The issue is which manufacturers will be willing to sacrifice their short-term profits in exchange for market share, believes Hans Streng, senior vice president and general manager of the electric vehicle charging infrastructure product group at ABB. “Right now the prices set the volumes in the battery market, not the other way around,” he says.
“It’s a strategic choice for battery manufacturers whether they want to open up the market for themselves or wait for change to happen for them.”
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Estonia has become the first country in the world to install a nationwide system of fast chargers for electrical vehicles as part of European efforts to reduce carbon emissions, Reuters reports.
The 165 chargers were produced and installed by engineering group ABB, and construction was financed from the government’s sale of 10 million surplus CO2 emission permits to Japan’s Mitsubishi Corporation.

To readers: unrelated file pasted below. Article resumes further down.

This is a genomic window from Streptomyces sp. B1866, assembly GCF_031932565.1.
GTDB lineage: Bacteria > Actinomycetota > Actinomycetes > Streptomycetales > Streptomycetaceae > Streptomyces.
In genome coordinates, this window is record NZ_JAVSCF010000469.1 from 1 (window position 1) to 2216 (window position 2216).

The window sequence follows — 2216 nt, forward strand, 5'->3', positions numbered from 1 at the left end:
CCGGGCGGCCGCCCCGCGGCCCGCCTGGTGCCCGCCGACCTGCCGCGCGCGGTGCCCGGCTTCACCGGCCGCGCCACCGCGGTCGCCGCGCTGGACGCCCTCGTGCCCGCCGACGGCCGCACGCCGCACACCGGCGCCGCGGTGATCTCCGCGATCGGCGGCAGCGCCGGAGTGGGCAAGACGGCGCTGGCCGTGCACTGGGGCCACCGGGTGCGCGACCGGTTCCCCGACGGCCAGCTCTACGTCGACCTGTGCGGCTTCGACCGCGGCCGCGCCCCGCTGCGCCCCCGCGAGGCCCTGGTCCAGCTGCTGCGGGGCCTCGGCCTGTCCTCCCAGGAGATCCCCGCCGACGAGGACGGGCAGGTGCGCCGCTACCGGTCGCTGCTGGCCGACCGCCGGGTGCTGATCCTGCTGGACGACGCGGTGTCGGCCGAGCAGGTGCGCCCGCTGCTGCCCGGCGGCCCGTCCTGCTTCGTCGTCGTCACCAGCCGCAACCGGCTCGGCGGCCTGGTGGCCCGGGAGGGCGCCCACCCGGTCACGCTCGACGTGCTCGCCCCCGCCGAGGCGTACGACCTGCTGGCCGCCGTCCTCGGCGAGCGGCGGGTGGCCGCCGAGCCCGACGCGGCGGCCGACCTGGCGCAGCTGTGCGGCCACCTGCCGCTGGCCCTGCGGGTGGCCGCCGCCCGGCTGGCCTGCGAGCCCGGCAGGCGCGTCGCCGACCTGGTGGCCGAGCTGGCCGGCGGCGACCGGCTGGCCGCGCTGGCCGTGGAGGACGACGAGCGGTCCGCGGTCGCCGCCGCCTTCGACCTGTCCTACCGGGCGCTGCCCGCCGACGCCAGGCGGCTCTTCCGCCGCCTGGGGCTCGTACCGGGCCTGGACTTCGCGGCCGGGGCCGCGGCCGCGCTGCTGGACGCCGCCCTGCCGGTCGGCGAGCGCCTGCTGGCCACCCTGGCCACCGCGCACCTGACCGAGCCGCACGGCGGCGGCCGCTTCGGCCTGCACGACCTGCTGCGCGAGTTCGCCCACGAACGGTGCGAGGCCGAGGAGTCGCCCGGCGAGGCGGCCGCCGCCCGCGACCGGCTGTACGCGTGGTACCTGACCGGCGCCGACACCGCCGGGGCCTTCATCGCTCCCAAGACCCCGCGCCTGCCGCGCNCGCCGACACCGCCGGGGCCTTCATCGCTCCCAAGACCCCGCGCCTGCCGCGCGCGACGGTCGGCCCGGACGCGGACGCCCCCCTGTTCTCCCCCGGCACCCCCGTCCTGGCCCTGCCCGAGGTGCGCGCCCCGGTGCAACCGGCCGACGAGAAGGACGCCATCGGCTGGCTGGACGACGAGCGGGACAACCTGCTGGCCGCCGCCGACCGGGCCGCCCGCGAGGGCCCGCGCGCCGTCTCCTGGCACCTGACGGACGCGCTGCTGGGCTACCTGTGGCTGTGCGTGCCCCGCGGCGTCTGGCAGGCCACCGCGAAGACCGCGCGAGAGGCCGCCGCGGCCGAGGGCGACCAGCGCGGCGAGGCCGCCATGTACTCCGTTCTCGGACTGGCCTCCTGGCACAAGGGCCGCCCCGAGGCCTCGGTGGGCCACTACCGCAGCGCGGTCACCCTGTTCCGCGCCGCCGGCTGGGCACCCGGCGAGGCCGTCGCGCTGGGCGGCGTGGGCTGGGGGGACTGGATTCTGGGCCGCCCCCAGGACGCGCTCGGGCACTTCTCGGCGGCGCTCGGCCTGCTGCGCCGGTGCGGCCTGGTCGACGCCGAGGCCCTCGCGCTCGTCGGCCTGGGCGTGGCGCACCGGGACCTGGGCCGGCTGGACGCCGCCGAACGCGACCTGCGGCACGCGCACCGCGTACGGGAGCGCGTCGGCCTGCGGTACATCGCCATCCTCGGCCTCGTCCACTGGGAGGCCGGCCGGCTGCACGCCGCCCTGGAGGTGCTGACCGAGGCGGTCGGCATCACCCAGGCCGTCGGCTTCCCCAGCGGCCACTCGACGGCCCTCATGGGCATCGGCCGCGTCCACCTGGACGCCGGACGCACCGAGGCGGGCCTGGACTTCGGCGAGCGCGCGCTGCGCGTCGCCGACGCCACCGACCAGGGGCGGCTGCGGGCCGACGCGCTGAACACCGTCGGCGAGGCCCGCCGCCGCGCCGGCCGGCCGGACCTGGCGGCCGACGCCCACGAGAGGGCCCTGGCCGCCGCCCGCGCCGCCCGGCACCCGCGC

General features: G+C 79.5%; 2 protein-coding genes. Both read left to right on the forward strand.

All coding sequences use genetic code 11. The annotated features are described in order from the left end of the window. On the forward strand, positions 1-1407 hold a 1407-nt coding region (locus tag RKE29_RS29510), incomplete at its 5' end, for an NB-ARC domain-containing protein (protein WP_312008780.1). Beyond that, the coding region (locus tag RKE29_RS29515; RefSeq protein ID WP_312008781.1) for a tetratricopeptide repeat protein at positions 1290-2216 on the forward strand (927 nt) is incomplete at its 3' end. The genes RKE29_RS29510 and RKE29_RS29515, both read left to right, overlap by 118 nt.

The 2011 deal with Mitsubishi also provided the government with more that 500 electric cars and the financing of a subsidiary system for people to purchase electric cars.
While we try to keep bang up to minute, there are some reports that are so important we will include them, even if they are a bit dated. One story that slipped through our net the first time around is the development of a DC breaker for high voltage transmission by power technology group ABB.
Announced in November last year, this is a breakthrough to a puzzle that has had engineers scratching their heads for a century. Solving it was an essential step in creating high voltage direct current (HVDC) grids – which are far more efficient at carrying electricity than current AC technology, even over longer distances,.
The DC breaker combines very fast mechanics with power electronics and will be capable of ‘interrupting’ power flows equivalent to the output of a large power station within 5 milliseconds – in other words, thirty times faster than you can blink.
This important development has potentially big implications for the energy storage industry. Will the advent of the DC ‘supergrids’ (where renewable energy can be shuttled across a continent from areas of high production and low demand, to where the power is most needed) reduce the need for energy storage?
Or, because the technology advances the viability of a cleaner, renewables-based energy infrastructure, will it also boost energy storage, which also has so much to offer a low-carbon economy?